FOUNDER, CHAIRMAN AND CEO OF FORTRESS Paper, a
specialty paper company based in Vancouver, Canada, Chadwick
Wasilenkoff considers himself a contrarian investor. Before
launching Fortress in August 2006, Wasilenkoff bought a series
of out-of-favor assets and sold them at a tidy profit; they
included South American gold mines, properties in the
natural-gas-rich Barnett Shale in Texas, a copper deposit in
British Columbia and a uranium company with assets in
Saskatchewan and Nunavut, Canada.
Wasilenkoff then led a group of investors that bought a
paper mill in Landquart, Switzerland, that produces security
paper and a Dresden, Germany, mill that makes nonwoven
wallpaper. With these assets in hand, Wasilenkoff took Fortress
public in July 2007 through a C$46 million
($46.3 million) equity offering, even though forestry had
had a devastating couple of decades characterized by what he
calls huge erosion of capital and a near-total loss of
investor confidence. The C$105 million loan Fortress
needed to finance the acquisition and conversion of a key
production mill in Thurso, Quebec, at the end of 2011 came from
the provincial government because no bank would touch the
request. The company has gone back to the government to finance
development of a second mill in Quebec.
That environment hardly sounds promising for Fortress.
Wasilenkoff, 40, is the first to admit that newsprint is going
away, the paper telephone directory is doomed, and the future
of books, in his view, at least, is online. So whats the
upside in paper? Nonwoven wallpaper and security paper
chiefly, banknotes along with Fortresss other
major product, dissolving pulp (the feed product for rayon)
defy characterization as commodities, although they were tarred
as such along with less profitable paper when the CEO created
Nonetheless, two of the companys product lines face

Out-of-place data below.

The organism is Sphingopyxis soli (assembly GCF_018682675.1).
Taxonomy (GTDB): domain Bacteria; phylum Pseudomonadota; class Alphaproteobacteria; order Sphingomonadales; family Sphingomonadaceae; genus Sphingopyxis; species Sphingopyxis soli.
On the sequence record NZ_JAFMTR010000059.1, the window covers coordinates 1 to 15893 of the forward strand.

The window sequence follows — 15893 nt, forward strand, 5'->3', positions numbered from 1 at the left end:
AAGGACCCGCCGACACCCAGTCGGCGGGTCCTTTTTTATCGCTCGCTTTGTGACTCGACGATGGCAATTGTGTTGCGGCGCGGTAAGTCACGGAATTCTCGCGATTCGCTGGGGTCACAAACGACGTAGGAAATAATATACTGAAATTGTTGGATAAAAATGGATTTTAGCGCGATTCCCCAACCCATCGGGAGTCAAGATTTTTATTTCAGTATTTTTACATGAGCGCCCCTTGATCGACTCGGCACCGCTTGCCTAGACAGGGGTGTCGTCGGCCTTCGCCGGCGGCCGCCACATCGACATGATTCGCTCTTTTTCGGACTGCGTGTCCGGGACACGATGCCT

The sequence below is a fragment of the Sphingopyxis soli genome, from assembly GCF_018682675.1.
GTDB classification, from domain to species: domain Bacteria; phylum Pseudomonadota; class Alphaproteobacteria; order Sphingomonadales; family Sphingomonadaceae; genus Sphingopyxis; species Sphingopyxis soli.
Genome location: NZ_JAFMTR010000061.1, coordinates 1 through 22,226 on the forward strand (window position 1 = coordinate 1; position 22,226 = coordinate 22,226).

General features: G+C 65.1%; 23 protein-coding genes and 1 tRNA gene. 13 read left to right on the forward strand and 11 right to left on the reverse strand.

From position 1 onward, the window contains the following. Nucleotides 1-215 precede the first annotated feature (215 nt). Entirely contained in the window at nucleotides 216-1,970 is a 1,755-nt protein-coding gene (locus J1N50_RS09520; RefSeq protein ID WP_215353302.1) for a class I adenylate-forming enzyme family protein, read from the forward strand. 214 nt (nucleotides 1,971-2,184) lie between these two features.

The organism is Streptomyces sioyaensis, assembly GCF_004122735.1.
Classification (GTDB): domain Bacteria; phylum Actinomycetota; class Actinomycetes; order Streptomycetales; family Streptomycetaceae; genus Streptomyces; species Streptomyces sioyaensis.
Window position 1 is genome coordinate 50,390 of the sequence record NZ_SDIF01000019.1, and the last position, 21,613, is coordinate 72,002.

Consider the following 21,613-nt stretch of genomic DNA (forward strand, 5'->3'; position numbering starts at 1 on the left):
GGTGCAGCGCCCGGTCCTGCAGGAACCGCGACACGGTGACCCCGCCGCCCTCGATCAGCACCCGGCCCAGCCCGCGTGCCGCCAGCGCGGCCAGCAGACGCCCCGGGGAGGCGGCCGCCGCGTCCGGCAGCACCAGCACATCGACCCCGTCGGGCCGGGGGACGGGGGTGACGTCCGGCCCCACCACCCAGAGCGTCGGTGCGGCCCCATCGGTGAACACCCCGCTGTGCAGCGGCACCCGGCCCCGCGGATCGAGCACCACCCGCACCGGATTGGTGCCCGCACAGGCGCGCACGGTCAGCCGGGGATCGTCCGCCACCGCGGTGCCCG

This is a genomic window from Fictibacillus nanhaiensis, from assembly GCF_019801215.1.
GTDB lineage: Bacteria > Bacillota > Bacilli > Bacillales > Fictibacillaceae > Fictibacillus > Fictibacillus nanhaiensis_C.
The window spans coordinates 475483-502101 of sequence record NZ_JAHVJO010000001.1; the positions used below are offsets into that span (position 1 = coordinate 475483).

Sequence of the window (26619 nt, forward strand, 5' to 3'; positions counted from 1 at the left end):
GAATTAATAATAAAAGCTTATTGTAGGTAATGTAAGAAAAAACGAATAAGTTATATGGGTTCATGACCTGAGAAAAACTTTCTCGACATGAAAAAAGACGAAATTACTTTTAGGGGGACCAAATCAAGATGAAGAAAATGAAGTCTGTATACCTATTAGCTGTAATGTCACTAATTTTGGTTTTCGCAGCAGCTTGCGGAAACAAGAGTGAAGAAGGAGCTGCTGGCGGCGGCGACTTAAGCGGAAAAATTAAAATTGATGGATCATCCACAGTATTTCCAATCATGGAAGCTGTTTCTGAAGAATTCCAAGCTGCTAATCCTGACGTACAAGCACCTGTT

serious challenges. To be sure, rayon is fast replacing cotton
in clothing, especially among Chinese manufacturers. But
because rayon is tied to cottons price, which took off a
few years ago, leading to a big increase in pulp supply,
Fortress now finds itself with intense competition for
dissolving-pulp sales, which account for 36 percent of its
total 2011 revenue of C$309 million. Now the company is
offering clothing makers volume discounts in hopes that it can
drive higher-cost competitors out of business. Meanwhile,
production has suffered in recent months because the Thurso
plant was shut down for maintenance and then struck by
lightning after starting back up.
Fortress also faces a major obstacle in security paper
sales, which account for 17 percent of revenue. The value of
the Swiss franc has soared against the euro, in which the
companys main competitors costs are based. Some
help has come from the Swiss central bank, which imposed a
ceiling of 1.20 to the euro on the currencys value in
late 2011, and from European Central Bank efforts to support
the euro. The moves have stabilized Fortresss margins in
this business, but at a much lower level.
All this has shown in the companys financial results:
It reported a net loss of C$18.9 million in the third
quarter of 2012, compared with income of C$12.5 million in
the previous quarter and a loss of C$7.2 million in the
year-earlier period. Not surprisingly, its shares, listed on
the Toronto Stock Exchange, were trading on December 5 at
C$7.20, down 82 percent from their 52-week high of C$40.12.
Even a contrarian cant enjoy results like that.
Institutional Investor Executive Editor Ronald Fink
interviewed Wasilenkoff recently to find out how he expects to
turn them around.
Institutional Investor: Lets start
with Europe. Tell us about your security paper operation
Wasilenkoff: When I bought the mill in
Landquart, they had 3,000 products coming off of it. They were
trying to make photocopy paper, trying to compete against
million-ton machines in South America. So we were losing a ton
of money on that machine but also a ton of money on a small
banknote machine. So we upgraded the banknote machine and at
the same time made a major investment of C$50 million to
rebuild the commodity machine to a triple-width banknote
machine. Its now the widest, fastest state-of-the-art
Where does the strength of the Swiss franc leave
Weve achieved about a tenfold increase in banknote
capacity but gone from 20 percent-plus profit margins to a
current range of a little less than 10 percent all the way to